Skin and Bones

That’s me in the shirt with my mom and step-dad in Florida in 1996. I was 22 years old and weighed 72 lbs.

We flew there to see a doctor—as a last-ditch effort to save my life.

It all started four years before with an acute bout of gastroenteritis (or so they thought). After that, I kept getting what felt like the flu about once a week. Eventually, the times I felt sick grew longer, and the times in between grew shorter until I was bedridden for almost two years.

I went to 14 MDs who stuck cameras down my throat, fed me radioactive oatmeal and chalky barium “milkshakes,” and collected more vials of blood than I can count, but they couldn’t figure out why I was so sick.

I had a constant fever and debilitating fatigue, but the worst part was the nausea (oh, how I loathe nausea). I lived on bird-size quantities of Cream of Wheat, mashed potatoes, toast, and saltines for the longest two years of my life.

Eventually, the nausea subsided enough to return to school part-time.

But here’s the strange part…

It wasn’t until after I began feeling better and eating an abundance of food that I started losing weight. I don’t mean a few pounds. I mean a steady drop down into the 90s, 80s, and eventually the 70s.

I did everything I could to try to compensate. I choked down a half cup of peanut butter with my meals and drank protein shakes in between. I slathered fermented goat cheese on whole-grain bread and poured olive oil over everything, yet my weight kept plummeting—along with my newly regained health and my self-esteem.


I couldn’t look in the mirror without crying in both fear and shame. What was once a curvy torso resting on broad hips and strong thighs was now a hollow shell of sallow skin and protruding bones. The insides of my knees were bruised from sleeping on my side, and I could wrap my middle finger and thumb entirely around my upper arms.

I didn’t recognize myself.

Most of all, I felt less than what I thought I was supposed to be. Not big enough. Not strong enough. Not healthy enough. Not womanly enough. Simply not enough.

I started seeing this warped reflection in the eyes of everyone around me.

I assumed everyone was judging me. Sometimes they were—like some of my nutrition classmates who privately diagnosed me with the eating disorders we were learning about. Or the doctor who accused me of lying about my food journal. He said I couldn’t possibly eat 2,400 calories/day and weigh as little as I did, so I must be anorexic. After passionately explaining to him how much I revered food and what a central role it played in my healing, he changed his assessment to “food obsession.”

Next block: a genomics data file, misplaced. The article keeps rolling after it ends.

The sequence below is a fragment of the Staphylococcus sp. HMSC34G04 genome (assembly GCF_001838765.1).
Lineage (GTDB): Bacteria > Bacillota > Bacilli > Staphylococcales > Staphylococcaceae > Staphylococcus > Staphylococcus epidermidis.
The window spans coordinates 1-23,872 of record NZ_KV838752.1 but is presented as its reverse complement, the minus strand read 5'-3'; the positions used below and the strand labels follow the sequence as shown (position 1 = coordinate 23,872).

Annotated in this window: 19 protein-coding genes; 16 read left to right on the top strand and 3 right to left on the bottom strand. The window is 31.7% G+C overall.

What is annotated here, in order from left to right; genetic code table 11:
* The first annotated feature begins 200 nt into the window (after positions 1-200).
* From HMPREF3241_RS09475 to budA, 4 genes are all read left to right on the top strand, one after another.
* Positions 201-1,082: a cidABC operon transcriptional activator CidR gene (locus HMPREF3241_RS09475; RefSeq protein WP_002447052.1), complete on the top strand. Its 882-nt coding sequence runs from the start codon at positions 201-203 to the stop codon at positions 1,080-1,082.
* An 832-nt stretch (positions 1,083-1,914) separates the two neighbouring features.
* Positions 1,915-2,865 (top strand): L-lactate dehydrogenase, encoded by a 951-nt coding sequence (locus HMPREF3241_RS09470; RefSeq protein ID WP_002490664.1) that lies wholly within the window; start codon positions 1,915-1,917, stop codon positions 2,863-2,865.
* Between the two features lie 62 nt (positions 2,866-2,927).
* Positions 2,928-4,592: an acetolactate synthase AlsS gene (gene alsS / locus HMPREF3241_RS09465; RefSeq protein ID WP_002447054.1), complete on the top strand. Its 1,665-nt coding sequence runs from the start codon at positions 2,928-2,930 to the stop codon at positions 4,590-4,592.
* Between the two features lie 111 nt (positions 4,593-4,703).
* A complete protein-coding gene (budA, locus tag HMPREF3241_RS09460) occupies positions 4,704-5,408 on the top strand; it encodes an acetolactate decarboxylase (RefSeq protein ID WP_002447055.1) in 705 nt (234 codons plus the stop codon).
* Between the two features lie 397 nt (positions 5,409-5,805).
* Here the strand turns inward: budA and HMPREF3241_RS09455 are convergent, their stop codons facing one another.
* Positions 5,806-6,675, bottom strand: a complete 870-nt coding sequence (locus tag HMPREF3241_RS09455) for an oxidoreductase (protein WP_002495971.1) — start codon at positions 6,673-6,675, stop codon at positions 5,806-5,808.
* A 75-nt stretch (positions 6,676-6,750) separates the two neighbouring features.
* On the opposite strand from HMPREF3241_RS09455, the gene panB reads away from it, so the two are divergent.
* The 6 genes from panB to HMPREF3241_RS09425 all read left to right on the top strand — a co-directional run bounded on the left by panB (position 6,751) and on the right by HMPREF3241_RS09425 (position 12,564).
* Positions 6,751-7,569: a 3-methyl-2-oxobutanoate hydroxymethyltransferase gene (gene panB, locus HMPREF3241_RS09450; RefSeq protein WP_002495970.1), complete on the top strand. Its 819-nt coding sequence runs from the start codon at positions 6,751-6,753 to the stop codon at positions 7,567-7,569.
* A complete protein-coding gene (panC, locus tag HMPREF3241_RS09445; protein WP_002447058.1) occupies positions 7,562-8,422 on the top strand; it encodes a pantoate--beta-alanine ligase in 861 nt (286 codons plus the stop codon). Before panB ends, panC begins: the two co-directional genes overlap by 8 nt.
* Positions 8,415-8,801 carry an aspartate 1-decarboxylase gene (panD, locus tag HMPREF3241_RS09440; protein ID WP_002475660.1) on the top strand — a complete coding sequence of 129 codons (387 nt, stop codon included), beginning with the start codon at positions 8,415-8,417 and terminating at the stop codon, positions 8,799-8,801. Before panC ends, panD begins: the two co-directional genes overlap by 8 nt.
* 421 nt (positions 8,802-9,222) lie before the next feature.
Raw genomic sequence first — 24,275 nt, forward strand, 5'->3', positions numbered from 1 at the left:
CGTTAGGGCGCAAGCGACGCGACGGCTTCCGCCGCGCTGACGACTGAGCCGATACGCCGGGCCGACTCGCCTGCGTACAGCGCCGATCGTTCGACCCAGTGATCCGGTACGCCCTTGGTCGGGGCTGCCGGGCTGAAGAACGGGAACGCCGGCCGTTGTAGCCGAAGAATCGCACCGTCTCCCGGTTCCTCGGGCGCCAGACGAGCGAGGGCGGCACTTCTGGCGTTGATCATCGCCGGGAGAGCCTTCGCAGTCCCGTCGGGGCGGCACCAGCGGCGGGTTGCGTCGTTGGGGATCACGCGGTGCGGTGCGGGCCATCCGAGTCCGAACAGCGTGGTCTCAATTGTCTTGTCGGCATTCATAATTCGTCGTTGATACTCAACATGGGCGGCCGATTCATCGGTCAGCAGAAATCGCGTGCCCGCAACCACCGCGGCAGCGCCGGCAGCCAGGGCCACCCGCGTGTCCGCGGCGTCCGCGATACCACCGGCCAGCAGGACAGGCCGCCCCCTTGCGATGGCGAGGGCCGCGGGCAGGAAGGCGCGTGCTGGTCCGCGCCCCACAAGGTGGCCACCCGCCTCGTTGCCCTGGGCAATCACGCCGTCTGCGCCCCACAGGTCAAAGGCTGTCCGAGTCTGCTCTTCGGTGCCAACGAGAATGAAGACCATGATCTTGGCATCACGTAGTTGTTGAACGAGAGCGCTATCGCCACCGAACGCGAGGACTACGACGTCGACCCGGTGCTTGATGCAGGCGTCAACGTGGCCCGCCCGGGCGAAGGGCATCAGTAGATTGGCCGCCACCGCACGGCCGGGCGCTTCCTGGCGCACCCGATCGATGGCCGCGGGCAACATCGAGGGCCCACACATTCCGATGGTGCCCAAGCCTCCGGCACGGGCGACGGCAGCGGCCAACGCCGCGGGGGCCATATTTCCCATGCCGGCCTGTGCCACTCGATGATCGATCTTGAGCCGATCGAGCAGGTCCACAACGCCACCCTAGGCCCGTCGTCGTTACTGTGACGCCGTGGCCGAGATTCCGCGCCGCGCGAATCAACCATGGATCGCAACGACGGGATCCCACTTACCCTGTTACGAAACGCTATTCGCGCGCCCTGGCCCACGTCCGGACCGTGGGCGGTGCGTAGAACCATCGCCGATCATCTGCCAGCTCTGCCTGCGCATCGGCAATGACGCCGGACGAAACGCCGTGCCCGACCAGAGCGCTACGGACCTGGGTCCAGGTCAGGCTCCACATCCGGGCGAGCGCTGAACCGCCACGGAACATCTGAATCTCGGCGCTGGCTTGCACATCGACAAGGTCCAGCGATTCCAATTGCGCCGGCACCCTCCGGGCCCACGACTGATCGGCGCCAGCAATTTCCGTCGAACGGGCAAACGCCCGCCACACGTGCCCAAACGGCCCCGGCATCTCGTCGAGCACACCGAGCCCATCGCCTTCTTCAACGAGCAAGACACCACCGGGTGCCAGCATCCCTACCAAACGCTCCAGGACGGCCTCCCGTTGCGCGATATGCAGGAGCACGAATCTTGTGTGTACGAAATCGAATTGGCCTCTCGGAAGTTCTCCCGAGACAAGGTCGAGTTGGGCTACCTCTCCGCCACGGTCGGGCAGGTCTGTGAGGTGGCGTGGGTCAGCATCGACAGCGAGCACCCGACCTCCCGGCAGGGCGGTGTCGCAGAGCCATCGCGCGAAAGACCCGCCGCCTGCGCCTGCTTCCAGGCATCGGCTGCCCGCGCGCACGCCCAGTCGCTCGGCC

Some folks tried to be helpful when they’d inform me, “You need to gain weight!” or “You need to eat more!” Others would playfully pick me up off the ground and swing me around to prove how little and light I was.

I know they all meant well, but I was so ashamed of who I’d become, each comment, piece of advice, and uninvited lift further confirmed just how small and deficient I really was.


Fortunately, the doctor we flew to Florida to see was able to figure out what was wrong, just in the nick of time. Apparently, the illness I had four years before had done a number on my pancreas, and I was no longer absorbing nutrients from the food I was eating. I was literally starving to death.

After being treated with enzyme therapy, I slowly began to gain weight. One ounce at a time.

I’ve gained 35 lbs (and counting) since then. My bones no longer protrude from every angle. I can no longer wrap my fingers around my upper arms, and the insides of my knees don’t bruise anymore when I sleep on my side. I can even see the slightest hint of a curve here and there.

Despite looking and feeling much healthier, it took me over 20 years to stop seeing that emaciated girl in the mirror—and to stop wishing I was someone else from a distant memory or a future fantasy.

Enzymes couldn’t heal the belief that I wasn’t enough.

I realized that I needed to look beyond my physical frame and focus on the body part that needed the most attention. My heart.

Now, when I find myself judging my appearance in the mirror or getting caught up in other people’s opinions, I fill up my heart in a way that makes me feel loved and accepted—from the inside. And I remind myself…

My physical size is not a measure of my worth. And neither is yours.

Want to hear more of the story?
Check out my blog series, “Peeling the Onion.”

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10 Responses

  1. Sharon!
    This is so inspiring. I am on the other end of the spectrum – my body much heavier than I wish. It was so healing to hear how it was for you to feel too thin. I love the exercise. I’m going to go do it now.
    So much love and gratitude to you!

  2. I never figured out what caused my gut to stop working but it was amazing to realize that it wasn’t – we thought it was food poisoning but who knows what it was – the doctors didn’t and it was a slow recovery where i just ate carefully and cautiously and tried to listen to by body. It is so demoralizing to not have your body do what you want and see. It was like that also when i was totally dehidrated on our hike up EASY Pass – a memorable hike that i almost lost my life due to lack of water. Wow it is am amazing thing our bodies. You are an amazing woman and so beautiful inside and out. Keep on enjoying and sharing what you can so we can all learn and appreciate more. love M

    1. Yup! It’s tough when your body isn’t doing what it’s supposed to and you’re not sure why. And I can’t even imagine how scary that must’ve felt–especially being out in the middle of nowhere… I’m SO glad you got through it. And thank you for your kind words. The feeling is mutual. Love, S

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